Stuck deciding whether or not to join the Royal Navy or the British Army? Watch

SmithsIsDead
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McMicheal
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(Original post by SmithsIsDead)
I'm half-decided on joining the Royal Navy as a 'Hydrographic and Meteorology Officer or the British Army as either a Combat Photographer or some sort of Paratrooper role. I am however, fully decided on a career in the Military. Though I'm not eager at the idea of fighting, part of me feels that if I were in the Navy, it could feel quite unfulfilling compared to say, the infantry, where at least I would know that I'm directly helping out with the war effort. My question is, does the Navy see any action? Philip Caputo (in reference to Vietnam) described the Infantry along the lines of "long periods of boredom punctuated by bouts of mortal terror". I'm first planning on going to University first anyway, I'm just undecided on which military path to take.
I think Hydrographic and Meteorology Officer sounds best, you aren't going to get any combat as one, however if you decide to leave military, then having been one it would at least tell me that you are capable of analysing data, are analytical and critical thinker also able to asses risk and depending on what you studied at university, could lead you to a very well paid job at some big companies.

Most exciting is the paratrooper I think, other than paratrooping fun you'd get behind enemy lines and right in to action.

Why do you need combat photographers when there's drones? Cams in helmets, satellites and journalists?
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ProStacker
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(Original post by SmithsIsDead)
IThough I'm not eager at the idea of fighting,
You really need to get your head around this first. Wanting some sort of para-related role would put you right at the front line of anything. That's why paratroopers are employed.
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RachelFiveee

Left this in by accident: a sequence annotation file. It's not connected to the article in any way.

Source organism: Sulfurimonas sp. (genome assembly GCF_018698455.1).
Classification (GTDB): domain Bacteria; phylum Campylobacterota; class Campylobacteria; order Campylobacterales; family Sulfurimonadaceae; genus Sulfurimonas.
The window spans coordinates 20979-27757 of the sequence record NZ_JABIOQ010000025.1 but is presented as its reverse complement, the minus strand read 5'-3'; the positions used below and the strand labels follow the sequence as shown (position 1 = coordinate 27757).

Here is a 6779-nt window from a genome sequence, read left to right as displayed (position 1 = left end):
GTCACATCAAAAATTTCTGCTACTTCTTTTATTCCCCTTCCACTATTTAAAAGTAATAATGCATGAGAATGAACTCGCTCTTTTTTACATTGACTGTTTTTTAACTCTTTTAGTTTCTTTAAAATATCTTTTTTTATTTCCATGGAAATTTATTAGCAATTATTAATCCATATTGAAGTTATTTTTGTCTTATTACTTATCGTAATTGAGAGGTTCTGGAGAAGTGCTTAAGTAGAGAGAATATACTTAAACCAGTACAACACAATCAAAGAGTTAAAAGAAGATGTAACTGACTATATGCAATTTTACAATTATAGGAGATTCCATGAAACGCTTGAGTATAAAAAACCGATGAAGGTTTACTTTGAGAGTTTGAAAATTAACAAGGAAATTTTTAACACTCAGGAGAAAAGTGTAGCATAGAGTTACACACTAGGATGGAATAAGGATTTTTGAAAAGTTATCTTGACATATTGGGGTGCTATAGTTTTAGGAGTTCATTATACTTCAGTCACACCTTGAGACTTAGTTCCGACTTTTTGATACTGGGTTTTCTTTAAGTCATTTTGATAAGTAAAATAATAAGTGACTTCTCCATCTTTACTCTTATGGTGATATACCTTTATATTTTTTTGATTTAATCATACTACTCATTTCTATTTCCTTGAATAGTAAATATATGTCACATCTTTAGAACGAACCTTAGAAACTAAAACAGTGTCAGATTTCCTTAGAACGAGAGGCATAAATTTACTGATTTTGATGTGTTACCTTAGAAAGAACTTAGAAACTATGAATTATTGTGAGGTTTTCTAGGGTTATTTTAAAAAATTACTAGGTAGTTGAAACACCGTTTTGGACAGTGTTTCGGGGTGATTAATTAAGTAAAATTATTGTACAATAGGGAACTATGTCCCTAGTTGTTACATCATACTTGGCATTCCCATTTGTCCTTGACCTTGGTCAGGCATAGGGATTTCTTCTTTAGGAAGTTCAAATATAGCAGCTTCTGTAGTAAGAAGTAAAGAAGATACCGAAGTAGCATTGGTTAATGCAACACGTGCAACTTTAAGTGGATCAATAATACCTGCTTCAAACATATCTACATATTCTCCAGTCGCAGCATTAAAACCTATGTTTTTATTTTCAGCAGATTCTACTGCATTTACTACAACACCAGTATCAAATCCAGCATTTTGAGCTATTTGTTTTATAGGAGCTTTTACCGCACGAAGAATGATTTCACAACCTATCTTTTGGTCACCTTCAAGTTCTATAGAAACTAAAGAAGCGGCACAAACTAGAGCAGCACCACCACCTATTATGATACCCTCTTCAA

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(Original post by SmithsIsDead)
I'm half-decided on joining the Royal Navy as a 'Hydrographic and Meteorology Officer or the British Army as either a Combat Photographer or some sort of Paratrooper role. I am however, fully decided on a career in the Military. Though I'm not eager at the idea of fighting, part of me feels that if I were in the Navy, it could feel quite unfulfilling compared to say, the infantry, where at least I would know that I'm directly helping out with the war effort. My question is, does the Navy see any action? Philip Caputo (in reference to Vietnam) described the Infantry along the lines of "long periods of boredom punctuated by bouts of mortal terror". I'm first planning on going to University first anyway, I'm just undecided on which military path to take.
The navy pays a vital role to keeping the country safe, just not in combat roles (which isn't a bad thing...) the RN presence across the globe helps to keep peace without firing shots, its a projection of power and security so people are deterred from attacking. Even if for example pirates are found there are procedures in place so they are not simply blown to pieces, they will be boarded and taken to the closest country for trial. They play a big part in ensuing trade and fishing industries are safe, trying to minimise the flow of drugs around the world, help with humanitarian aid etc; all vital to the country's security. However you will be away from home more, even when not deployed (which are now 9 months away from home roughly every 18 months), you could be away from homeport for bost, training etc for a month at a time and might be duty weekends and over christmas. Due to manning shortages there are pretty relentless schedules, something to consider. Why not join the URNU at uni and see what you think? The navy is fulfilling just in a different way to being combat troops on the ground.
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Joe909